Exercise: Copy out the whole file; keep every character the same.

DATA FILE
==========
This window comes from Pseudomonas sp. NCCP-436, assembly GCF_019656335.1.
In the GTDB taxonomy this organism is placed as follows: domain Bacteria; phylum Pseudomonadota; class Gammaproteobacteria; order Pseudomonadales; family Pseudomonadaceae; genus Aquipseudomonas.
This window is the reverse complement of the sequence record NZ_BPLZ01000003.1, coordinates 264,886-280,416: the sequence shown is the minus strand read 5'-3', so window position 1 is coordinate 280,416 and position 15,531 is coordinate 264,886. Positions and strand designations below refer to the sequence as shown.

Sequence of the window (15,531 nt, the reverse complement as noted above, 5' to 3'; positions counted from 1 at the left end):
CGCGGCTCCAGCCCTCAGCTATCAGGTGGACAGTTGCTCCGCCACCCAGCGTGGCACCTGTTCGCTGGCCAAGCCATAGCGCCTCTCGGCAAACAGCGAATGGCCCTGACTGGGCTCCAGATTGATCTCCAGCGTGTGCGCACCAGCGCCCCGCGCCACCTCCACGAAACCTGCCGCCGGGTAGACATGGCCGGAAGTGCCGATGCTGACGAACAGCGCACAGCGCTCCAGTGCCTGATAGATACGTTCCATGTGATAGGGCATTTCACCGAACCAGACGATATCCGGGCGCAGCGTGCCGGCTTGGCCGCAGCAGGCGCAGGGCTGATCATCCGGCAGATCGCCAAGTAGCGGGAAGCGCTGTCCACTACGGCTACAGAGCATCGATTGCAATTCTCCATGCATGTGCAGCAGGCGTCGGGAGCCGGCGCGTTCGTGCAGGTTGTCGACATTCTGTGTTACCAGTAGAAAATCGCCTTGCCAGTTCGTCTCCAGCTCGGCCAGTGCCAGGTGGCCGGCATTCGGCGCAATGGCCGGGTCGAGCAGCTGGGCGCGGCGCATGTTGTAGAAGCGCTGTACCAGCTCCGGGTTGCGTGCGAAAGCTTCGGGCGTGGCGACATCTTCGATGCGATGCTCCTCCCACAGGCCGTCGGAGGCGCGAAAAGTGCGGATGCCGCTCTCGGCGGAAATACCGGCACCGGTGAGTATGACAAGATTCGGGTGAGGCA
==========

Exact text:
This window comes from Pseudomonas sp. NCCP-436, assembly GCF_019656335.1.
In the GTDB taxonomy this organism is placed as follows: domain Bacteria; phylum Pseudomonadota; class Gammaproteobacteria; order Pseudomonadales; family Pseudomonadaceae; genus Aquipseudomonas.
This window is the reverse complement of the sequence record NZ_BPLZ01000003.1, coordinates 264,886-280,416: the sequence shown is the minus strand read 5'-3', so window position 1 is coordinate 280,416 and position 15,531 is coordinate 264,886. Positions and strand designations below refer to the sequence as shown.

Sequence of the window (15,531 nt, the reverse complement as noted above, 5' to 3'; positions counted from 1 at the left end):
CGCGGCTCCAGCCCTCAGCTATCAGGTGGACAGTTGCTCCGCCACCCAGCGTGGCACCTGTTCGCTGGCCAAGCCATAGCGCCTCTCGGCAAACAGCGAATGGCCCTGACTGGGCTCCAGATTGATCTCCAGCGTGTGCGCACCAGCGCCCCGCGCCACCTCCACGAAACCTGCCGCCGGGTAGACATGGCCGGAAGTGCCGATGCTGACGAACAGCGCACAGCGCTCCAGTGCCTGATAGATACGTTCCATGTGATAGGGCATTTCACCGAACCAGACGATATCCGGGCGCAGCGTGCCGGCTTGGCCGCAGCAGGCGCAGGGCTGATCATCCGGCAGATCGCCAAGTAGCGGGAAGCGCTGTCCACTACGGCTACAGAGCATCGATTGCAATTCTCCATGCATGTGCAGCAGGCGTCGGGAGCCGGCGCGTTCGTGCAGGTTGTCGACATTCTGTGTTACCAGTAGAAAATCGCCTTGCCAGTTCGTCTCCAGCTCGGCCAGTGCCAGGTGGCCGGCATTCGGCGCAATGGCCGGGTCGAGCAGCTGGGCGCGGCGCATGTTGTAGAAGCGCTGTACCAGCTCCGGGTTGCGTGCGAAAGCTTCGGGCGTGGCGACATCTTCGATGCGATGCTCCTCCCACAGGCCGTCGGAGGCGCGAAAAGTGCGGATGCCGCTCTCGGCGGAAATACCGGCACCGGTGAGTATGACAAGATTCGGGTGAGGCA